Incidents in the Life of a Slave Girl

Alan Flynn Reading Response 1 1/28/10 “Incidents in the Life of a Slave Girl” is an autobiography written by Harriet Jacobs and narrated through her alter ego Linda Brent. Brent was a female born into slavery in a small southern town during the 1820’s. This was a time in the United States in which many white southerners bought into and exploited the lucrative business of slave trading and slave labor. Throughout her text Brent explains not only the hardships of growing up as a slave but specifically the awfulness of living as a female slave in America during the mid 1800’s.

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She wrote this story to inform female white northerners of the terrible situations female slaves were forced to endure in hopes to gain their support in the abolishment of slavery. Throughout her story Brent describes the physical and more importantly the emotional and psychological abuse that a female slave endures during a lifetime of slavery. Female slaves experienced harsher realities than male slaves because females had additional torture forced upon them that the males did not.

These experiences include being sexually harassed and assaulted by their male owners, and forced to bear children only to see them sold away or watch them live a life of misery. It was not uncommon for slave owners to use their females as sex slaves and force them to carry their children. After the child was born it was almost certain that the slave owner would sell their own child as a slave. This enabled the slave owner to make money as well as dispose of the child they did not want or love. When Brent suspects that her master Dr. Flint plans on using her for this very reason she lets herself become pregnant with another man’s child.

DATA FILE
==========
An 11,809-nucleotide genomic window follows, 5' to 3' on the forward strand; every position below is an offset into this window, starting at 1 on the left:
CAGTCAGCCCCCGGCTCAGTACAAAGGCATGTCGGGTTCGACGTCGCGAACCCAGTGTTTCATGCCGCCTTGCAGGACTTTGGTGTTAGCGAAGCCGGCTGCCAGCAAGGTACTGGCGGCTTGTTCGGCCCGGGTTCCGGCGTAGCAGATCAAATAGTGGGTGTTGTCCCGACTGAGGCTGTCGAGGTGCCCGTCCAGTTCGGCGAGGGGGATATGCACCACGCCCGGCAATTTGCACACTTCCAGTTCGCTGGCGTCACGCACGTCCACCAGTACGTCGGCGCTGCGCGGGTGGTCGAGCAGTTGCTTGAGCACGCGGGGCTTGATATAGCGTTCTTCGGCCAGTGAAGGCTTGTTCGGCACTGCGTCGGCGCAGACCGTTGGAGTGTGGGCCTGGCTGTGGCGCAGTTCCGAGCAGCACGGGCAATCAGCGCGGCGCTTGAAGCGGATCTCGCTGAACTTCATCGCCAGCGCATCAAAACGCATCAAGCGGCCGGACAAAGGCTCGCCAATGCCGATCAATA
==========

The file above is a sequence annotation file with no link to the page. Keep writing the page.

The man she chooses to father her child is a young white lawyer named Mr. Sands who has shown a recent interest in her. She chose to do this not only to avoid becoming pregnant with Dr. Flints child but with the hopes that the successful white lawyer will buy the child and save it from a life of slavery. It is at this point in the book when Brent discovers the worst part of being a female slave which is being a slave mother. Her plan of getting impregnated by Mr. Sands is somewhat successful in the since that she has avoided carrying Dr. Flint’s children, however Dr.